After a short break, out came the Dobro and the slide - the weapons of choice for many of those early footsoldiers. The instrument has an amazing, evocative sound - the depth and sustain of a guitar with the brightness and attack of a banjo - and has the uncanny power to totally transport you; a sonic time machine. Again, self-penned numbers featuring Colborn's ironic, incisive and frequently very funny lyrics rubbed shoulders with classics by Leadbelly (Pretty Girl With A Red Dress On) and Robert Johnson (the almost satanically dark Stones In My Passway) - plus a few entirely off-the-wall pieces (one beautifully sparse slide solo turned out to be a Scottish air). The playing was often scarily fast and intense, with Colborn seeming to relish the numbers where he could pin the punters to the back wall with a real good holler. Then, to remind you that this wasn't all there was to it, there came the delicate and beautifully restrained instrumental Great Eastern Rag - another original, and a great piece of music. In the home stretch he tore into a paint-blistering rendition of Elmore James' Dust My Broom - if anyone wasn't tapping their foot and grinning like an idiot by now, they should have simply slunk away in shame.

Yes, this was a great gig. But as I only realised later, it sent you away with something more than just a memory of an excellent night. At the risk of invoking Spinal Tap, the evening was really a kind of Blues Odyssey; a gig that not only showed blues in all its many hues, but which also revealed the complex relationship between them, without a word of explanation being necessary.

Like a doggedly persistent gene, blues can now be found in just about every musical form - jazz, country, bluegrass, folk, pop, rock, reggae, gospel and classical. Yet the root of it all, Delta Blues, is a real rarity these days - perhaps because it takes a rare personality to successfully convey it. This, after all, was Blues before it was a style. It exists for us now in a place at the very edge of our perception, behind such a veil of white noise, scratches and clicks that our digitally remastered Dolby stereo sensibilities will barely tolerate it. So for someone to breathe new life into it - to make it relevant and immediate; to restore it to musical history, if only for an evening - is a great thing.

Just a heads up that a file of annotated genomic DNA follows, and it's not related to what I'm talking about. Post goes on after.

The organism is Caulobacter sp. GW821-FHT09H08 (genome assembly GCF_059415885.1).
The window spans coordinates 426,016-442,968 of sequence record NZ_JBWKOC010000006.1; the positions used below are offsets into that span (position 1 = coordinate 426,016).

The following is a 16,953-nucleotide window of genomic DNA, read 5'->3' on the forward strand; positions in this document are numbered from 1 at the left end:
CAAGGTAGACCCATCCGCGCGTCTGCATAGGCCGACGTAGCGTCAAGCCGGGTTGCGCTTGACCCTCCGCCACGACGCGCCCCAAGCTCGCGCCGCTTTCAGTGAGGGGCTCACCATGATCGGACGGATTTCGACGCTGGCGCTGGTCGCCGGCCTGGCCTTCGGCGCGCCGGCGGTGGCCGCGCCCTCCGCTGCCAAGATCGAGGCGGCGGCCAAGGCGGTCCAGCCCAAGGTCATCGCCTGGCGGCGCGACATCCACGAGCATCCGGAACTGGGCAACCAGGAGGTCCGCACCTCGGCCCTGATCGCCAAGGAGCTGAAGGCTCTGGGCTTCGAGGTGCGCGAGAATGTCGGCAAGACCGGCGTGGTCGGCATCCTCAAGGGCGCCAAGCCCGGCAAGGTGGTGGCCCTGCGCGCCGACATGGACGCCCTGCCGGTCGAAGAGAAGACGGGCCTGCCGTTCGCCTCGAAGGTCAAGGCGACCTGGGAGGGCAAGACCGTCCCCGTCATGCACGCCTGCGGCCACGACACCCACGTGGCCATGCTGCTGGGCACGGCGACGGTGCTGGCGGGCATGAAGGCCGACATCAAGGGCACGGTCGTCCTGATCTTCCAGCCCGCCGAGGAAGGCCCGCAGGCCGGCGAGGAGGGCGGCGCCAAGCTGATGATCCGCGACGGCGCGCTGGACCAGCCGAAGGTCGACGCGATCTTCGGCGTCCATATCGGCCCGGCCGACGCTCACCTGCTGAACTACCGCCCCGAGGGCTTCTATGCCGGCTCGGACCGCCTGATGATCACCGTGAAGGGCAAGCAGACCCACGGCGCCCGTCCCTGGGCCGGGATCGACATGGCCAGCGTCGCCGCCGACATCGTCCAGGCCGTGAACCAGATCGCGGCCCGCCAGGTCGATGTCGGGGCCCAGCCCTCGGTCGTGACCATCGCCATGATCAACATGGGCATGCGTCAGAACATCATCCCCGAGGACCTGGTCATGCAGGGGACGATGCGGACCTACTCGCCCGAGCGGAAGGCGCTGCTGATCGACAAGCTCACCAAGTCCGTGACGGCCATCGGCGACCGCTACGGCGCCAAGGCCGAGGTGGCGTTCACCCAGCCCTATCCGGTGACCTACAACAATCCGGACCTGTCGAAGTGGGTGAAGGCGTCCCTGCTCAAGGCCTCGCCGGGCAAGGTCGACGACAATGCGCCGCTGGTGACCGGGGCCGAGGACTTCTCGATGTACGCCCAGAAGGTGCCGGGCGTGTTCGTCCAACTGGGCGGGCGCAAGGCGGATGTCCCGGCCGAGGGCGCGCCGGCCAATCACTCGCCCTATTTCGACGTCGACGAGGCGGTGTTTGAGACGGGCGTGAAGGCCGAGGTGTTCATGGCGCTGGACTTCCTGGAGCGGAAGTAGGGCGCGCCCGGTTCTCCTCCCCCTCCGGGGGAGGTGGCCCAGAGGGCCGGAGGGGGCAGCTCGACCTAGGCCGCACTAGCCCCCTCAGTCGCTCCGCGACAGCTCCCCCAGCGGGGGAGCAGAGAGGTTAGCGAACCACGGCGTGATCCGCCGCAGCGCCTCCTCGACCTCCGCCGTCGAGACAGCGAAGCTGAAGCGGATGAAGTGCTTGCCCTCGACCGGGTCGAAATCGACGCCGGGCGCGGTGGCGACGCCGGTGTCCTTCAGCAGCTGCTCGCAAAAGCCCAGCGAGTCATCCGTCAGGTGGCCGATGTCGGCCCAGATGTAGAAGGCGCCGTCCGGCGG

And there's something else. People often talk of great music - and blues especially - in terms of various metaphorical body parts: heart, soul, balls, guts. This had all that (in truckloads) but it had something else too - something equally important, and all too often overlooked. Brains.

Why does this matter? People can get sniffy about the intellectualising of music, but perhaps there's a balance to be redressed here. Let's face it, while Delta Blues is a rarity, there are probably millions of musicians capable of trotting out ‘I woke up this morning...' to a standard blues progression. It's simple, and it's direct. But what does this reduction of blues to a simple formula say about our attitude towards those poor, black and largely uneducated musicians who originated it? That their output had guts, but doesn't bear too much thinking about? Without lapsing into polemic, Colborn begs to differ, using the music itself to remind us - both through carefully chosen covers and his own original material - that the early bluesmen were far more than sad but simple souls with a great sense of rhythm. They were passionate and often fiercely intelligent human beings doing what human beings do best, taking the darkest personal experiences and somehow turning them into art that endures, fired with a spirit that is smart, troubled, witty, angry, ironic and, above all, determined.

Thanks to Tom Colborn for background info on his set - the major insights are all his, any mistakes are all mine.

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Writer: Toby Venables